by Rev. Archdeacon John Chryssavgis | ελληνικά | ру́сский
In recent centuries, the diaconate has only enjoyed a symbolical or transitional role in the church. Parish clergy are ordained to the priesthood after serving only briefly as deacons. It is as if they are expected to “move on!” or “move up!” The diaconate has been reduced to little more than a preparation or stepping-stone for the priesthood or episcopate. The latter two stages are often considered more significant for the ordained ministry, whereas the diaconate resembles a kind of sub-priesthood, rarely perceived as a lifelong or permanent office.
But this was not always the case—together with bishop and presbyters, deacons were regarded by Ignatius of Antioch toward the end of the first century as an essential part of the structure of the church, which realizes its unity—most completely and comprehensively—when the community is “with the bishop and the presbyters and the deacons who are with the bishop . . . Without these,” St. Ignatius adds, “[the community] cannot be called a church” (Letter to the Trallians).
St. John Chrysostom reminds us of how the early church perceived deacons when he remarks, “even bishops are called deacons” (Homilies on Philippians 1). Indeed, in the time of the apostles, there is no implication or indication that deacons were a condition or requirement for elevation to priesthood. This is why it is my conviction that there can be no clear understanding of the priesthood—or even of the episcopate—unless we first properly apprehend and appreciate the diaconate in and of itself. Continue Reading…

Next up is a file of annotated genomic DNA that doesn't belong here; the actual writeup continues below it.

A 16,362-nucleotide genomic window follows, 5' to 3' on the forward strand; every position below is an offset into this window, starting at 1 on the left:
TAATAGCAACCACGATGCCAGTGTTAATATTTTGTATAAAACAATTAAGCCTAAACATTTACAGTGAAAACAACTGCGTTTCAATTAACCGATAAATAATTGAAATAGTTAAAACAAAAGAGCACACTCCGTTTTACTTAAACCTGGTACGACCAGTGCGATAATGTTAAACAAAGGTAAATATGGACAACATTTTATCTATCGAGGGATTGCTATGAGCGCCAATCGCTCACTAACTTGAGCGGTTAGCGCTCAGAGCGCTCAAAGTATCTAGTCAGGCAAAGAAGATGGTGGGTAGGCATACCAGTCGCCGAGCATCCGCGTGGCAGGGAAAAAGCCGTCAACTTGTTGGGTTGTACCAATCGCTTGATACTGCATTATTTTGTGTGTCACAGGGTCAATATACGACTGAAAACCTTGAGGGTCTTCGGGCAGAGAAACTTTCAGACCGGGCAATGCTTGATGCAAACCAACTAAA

by Rev. Deacon Nicholas Denysenko | ελληνικά
In modernity and postmodernity, bishops and synods have taken varying approaches to testing the spirits and ascertaining what is needed for the renewal of pastoral ministry. The task engaged by the participants in the symposium hosted by the St. Phoebe Center for the Deaconess on October 6-7, 2017, was to consider how the Church might renew the order of the diaconate. My lecture focused on the work of the Moscow Council of 1917-18, especially the conciliar engagement of a process for restoring the patriarchate. I proposed the council’s restoration of the patriarchate offers a pattern for the contemporary discussion of renewing the diaconate, since these are ministries performed by Church orders. Here are three approaches to ministerial renewal from the Moscow Council that can be applied today to the questions posed to bishops and synods as they deliberate the matter of renewing the diaconate: Continue Reading…
by Katherine Kelaidis | ελληνικά | ру́сский
Last August, the first real friend I ever made at church took his own life. Jonathan (not his real name) was a year ahead of me at Cal where we met my freshman year. He was received into the Orthodox Church during the weekly liturgy our Orthodox Christian Fellowship chapter held in a chapel located in a literal upper room. Jonathan and I quickly became friends. We were both sarcastic Classics majors with a penchant for drag queens and Baroque music. We bonded in the easy way that freaks who have found their tribe so often do.
This was despite the fact that by most appearances we were very different people. I was a Greek girl raised in the suburbs of Denver, Colorado by upper-middle-class parents, cherished and doted on in a world where I was free to worry about my grades and whether that boy in Physics liked me. Jonathan was an orphan raised in poverty in California’s Central Valley. He was biracial and gay in a place that was segregated and straight. If my life was defined and frequently limited by the ties that bind me, his life was about searching for a place where he could be entirely himself, loved without condition or expectation.
That search brought him to the Orthodox Church. And we failed him. Continue Reading…